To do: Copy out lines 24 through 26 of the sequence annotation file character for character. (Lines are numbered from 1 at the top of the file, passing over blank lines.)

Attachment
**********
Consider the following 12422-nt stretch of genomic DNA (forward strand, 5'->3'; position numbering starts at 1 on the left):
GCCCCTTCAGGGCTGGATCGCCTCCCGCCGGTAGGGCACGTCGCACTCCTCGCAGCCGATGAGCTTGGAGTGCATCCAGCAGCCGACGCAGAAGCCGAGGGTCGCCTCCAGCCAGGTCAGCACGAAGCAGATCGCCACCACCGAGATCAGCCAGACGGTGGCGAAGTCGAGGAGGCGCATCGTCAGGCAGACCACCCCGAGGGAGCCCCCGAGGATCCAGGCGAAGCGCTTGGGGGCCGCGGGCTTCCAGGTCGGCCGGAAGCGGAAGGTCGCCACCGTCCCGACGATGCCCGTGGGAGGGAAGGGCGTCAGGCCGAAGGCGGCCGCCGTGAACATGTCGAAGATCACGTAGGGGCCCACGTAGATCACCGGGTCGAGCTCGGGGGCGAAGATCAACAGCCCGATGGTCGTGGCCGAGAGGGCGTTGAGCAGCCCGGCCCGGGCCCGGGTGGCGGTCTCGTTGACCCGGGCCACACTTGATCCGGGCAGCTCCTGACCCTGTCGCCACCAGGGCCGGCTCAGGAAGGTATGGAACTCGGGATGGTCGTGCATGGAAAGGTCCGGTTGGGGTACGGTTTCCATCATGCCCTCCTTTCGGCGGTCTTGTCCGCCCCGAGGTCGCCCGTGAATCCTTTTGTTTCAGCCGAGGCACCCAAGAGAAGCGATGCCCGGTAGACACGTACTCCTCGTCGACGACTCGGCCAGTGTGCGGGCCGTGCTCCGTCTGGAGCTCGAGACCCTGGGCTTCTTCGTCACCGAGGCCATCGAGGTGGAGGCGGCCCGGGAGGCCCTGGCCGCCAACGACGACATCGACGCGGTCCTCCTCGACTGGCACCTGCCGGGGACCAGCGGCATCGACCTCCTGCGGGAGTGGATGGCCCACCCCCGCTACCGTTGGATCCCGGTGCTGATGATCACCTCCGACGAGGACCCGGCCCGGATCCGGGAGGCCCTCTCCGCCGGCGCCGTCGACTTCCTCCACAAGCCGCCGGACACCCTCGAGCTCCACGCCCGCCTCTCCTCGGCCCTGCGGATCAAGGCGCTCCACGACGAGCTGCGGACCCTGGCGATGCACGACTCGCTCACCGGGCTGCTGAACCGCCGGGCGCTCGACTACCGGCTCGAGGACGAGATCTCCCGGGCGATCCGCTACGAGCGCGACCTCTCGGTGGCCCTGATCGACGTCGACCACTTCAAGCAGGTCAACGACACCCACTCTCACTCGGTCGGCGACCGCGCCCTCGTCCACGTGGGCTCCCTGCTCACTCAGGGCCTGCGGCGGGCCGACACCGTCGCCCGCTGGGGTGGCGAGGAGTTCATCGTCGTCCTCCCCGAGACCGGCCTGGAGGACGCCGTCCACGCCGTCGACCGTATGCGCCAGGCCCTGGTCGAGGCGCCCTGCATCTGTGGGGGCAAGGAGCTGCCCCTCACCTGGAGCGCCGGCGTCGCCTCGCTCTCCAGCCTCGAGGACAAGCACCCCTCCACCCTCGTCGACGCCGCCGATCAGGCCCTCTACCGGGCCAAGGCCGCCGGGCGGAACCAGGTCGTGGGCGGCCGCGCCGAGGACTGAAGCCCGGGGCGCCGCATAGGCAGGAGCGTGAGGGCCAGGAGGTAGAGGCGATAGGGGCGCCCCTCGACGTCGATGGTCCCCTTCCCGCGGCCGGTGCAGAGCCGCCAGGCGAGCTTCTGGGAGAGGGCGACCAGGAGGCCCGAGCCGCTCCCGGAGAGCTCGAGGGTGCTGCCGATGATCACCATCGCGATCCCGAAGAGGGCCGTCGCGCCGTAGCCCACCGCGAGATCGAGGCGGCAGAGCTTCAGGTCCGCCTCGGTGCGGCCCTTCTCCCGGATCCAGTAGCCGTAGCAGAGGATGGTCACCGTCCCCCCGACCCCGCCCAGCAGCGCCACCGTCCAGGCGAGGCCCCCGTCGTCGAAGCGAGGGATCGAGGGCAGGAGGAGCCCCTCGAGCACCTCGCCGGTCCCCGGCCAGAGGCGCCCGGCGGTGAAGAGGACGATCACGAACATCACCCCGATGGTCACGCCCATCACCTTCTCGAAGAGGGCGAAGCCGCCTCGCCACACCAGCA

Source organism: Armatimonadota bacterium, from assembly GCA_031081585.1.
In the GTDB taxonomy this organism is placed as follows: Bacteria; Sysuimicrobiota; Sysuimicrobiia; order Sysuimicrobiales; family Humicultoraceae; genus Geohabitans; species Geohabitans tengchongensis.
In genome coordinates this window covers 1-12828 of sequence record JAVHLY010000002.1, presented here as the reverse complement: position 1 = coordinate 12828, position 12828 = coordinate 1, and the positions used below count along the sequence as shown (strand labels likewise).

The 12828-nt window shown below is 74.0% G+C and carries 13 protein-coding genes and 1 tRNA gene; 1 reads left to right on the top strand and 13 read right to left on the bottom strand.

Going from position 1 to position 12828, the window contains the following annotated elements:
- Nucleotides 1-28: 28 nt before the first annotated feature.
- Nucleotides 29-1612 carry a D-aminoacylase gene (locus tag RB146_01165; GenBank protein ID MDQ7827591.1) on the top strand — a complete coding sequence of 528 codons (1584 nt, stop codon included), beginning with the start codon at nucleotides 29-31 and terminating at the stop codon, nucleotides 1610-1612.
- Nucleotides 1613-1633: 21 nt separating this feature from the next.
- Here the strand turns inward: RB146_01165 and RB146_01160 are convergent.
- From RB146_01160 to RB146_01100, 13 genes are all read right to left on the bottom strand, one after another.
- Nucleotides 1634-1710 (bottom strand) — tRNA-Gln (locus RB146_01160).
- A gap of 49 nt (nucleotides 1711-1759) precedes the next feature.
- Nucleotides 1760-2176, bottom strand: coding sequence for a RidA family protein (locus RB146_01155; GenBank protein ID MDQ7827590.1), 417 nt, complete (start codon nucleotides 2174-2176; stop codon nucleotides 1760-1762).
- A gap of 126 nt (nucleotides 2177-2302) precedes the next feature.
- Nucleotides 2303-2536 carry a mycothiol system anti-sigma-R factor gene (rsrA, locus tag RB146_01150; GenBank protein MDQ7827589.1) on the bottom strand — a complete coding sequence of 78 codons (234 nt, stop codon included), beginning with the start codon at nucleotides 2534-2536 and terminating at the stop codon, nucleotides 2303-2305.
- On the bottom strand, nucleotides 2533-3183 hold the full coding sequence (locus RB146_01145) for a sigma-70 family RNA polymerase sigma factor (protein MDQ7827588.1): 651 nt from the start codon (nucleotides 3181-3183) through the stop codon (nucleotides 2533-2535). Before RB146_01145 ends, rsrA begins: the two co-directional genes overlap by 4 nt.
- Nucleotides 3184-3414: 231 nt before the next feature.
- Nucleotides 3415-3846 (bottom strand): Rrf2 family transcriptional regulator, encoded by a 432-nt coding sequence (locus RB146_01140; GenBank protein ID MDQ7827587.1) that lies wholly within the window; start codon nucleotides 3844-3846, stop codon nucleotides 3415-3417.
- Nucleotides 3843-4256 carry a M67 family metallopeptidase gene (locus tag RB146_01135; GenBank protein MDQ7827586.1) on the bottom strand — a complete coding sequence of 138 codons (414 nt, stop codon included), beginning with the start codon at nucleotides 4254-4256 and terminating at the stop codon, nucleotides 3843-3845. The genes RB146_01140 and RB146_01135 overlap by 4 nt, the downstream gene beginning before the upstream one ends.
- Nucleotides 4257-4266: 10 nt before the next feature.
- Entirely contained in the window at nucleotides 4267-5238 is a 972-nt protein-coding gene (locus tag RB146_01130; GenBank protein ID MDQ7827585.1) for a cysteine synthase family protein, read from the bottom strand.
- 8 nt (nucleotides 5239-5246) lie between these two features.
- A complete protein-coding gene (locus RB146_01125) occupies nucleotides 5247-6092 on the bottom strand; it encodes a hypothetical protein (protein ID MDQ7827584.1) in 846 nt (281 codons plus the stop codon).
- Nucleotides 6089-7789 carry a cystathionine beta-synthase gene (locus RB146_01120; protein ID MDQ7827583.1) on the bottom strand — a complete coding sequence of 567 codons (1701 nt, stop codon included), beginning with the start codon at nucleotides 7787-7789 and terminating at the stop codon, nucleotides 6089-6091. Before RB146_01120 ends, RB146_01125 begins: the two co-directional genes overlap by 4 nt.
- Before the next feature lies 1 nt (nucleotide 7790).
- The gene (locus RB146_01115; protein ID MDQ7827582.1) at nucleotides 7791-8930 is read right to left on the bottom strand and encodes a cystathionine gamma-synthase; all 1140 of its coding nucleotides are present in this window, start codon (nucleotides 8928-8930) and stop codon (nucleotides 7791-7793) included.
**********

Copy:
- 8 nt (nucleotides 5239-5246) lie between these two features.
- A complete protein-coding gene (locus RB146_01125) occupies nucleotides 5247-6092 on the bottom strand; it encodes a hypothetical protein (protein ID MDQ7827584.1) in 846 nt (281 codons plus the stop codon).
- Nucleotides 6089-7789 carry a cystathionine beta-synthase gene (locus RB146_01120; protein ID MDQ7827583.1) on the bottom strand — a complete coding sequence of 567 codons (1701 nt, stop codon included), beginning with the start codon at nucleotides 7787-7789 and terminating at the stop codon, nucleotides 6089-6091. Before RB146_01120 ends, RB146_01125 begins: the two co-directional genes overlap by 4 nt.